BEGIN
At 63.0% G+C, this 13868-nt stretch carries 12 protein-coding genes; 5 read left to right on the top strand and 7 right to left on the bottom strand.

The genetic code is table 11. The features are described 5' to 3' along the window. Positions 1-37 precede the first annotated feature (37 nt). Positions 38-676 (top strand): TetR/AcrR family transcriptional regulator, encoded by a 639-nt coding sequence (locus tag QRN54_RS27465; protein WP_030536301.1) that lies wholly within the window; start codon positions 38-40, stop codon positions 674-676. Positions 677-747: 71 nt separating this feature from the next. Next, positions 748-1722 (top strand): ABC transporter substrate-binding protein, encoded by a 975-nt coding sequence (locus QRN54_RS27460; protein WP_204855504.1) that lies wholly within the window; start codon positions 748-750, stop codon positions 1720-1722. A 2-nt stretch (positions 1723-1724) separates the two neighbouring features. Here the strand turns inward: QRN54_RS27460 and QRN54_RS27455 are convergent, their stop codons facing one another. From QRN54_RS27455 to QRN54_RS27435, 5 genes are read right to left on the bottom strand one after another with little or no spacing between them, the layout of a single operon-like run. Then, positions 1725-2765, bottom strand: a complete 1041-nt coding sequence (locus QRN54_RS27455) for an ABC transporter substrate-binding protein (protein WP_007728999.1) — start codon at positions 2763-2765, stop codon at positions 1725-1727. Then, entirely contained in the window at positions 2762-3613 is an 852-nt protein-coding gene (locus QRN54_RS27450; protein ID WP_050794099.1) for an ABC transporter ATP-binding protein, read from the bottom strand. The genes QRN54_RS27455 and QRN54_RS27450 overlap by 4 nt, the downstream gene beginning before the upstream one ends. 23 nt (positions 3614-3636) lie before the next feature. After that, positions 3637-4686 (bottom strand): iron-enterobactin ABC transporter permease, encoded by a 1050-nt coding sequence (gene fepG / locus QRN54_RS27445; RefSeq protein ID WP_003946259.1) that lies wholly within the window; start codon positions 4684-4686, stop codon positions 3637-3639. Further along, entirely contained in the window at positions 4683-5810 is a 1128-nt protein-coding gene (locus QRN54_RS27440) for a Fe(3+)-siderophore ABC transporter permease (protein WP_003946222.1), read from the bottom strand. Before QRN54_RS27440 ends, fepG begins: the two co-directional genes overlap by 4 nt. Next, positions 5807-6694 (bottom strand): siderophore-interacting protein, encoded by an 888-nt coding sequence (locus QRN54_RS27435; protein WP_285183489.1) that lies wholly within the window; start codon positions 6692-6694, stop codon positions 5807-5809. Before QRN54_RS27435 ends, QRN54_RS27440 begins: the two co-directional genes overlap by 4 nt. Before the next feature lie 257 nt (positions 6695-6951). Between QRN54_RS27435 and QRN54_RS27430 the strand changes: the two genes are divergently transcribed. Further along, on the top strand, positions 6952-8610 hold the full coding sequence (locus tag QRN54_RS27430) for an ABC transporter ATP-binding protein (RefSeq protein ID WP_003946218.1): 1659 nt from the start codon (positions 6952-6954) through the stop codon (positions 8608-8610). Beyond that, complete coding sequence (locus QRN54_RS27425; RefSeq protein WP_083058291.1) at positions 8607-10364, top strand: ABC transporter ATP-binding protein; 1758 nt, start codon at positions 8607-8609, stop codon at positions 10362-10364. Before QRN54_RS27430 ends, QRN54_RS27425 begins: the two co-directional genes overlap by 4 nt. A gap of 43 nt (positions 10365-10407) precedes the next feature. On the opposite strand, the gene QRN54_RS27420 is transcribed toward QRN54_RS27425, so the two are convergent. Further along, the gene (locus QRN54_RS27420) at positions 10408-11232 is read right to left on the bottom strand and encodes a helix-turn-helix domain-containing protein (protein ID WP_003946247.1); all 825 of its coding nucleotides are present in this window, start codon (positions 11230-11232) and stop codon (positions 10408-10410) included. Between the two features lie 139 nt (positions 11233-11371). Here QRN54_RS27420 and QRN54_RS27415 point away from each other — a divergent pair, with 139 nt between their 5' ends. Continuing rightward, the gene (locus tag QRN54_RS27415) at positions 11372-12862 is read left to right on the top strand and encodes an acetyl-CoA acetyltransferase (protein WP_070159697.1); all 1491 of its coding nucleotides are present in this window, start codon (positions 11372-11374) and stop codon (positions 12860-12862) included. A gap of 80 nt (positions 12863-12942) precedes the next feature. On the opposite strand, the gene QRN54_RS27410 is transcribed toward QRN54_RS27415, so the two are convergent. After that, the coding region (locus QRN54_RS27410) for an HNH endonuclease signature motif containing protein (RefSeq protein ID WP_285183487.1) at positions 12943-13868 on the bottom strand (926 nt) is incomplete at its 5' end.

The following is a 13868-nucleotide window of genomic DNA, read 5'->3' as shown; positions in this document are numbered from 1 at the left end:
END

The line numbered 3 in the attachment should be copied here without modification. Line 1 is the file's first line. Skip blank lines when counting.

The following is a 13868-nucleotide window of genomic DNA, read 5'->3' as shown; positions in this document are numbered from 1 at the left end: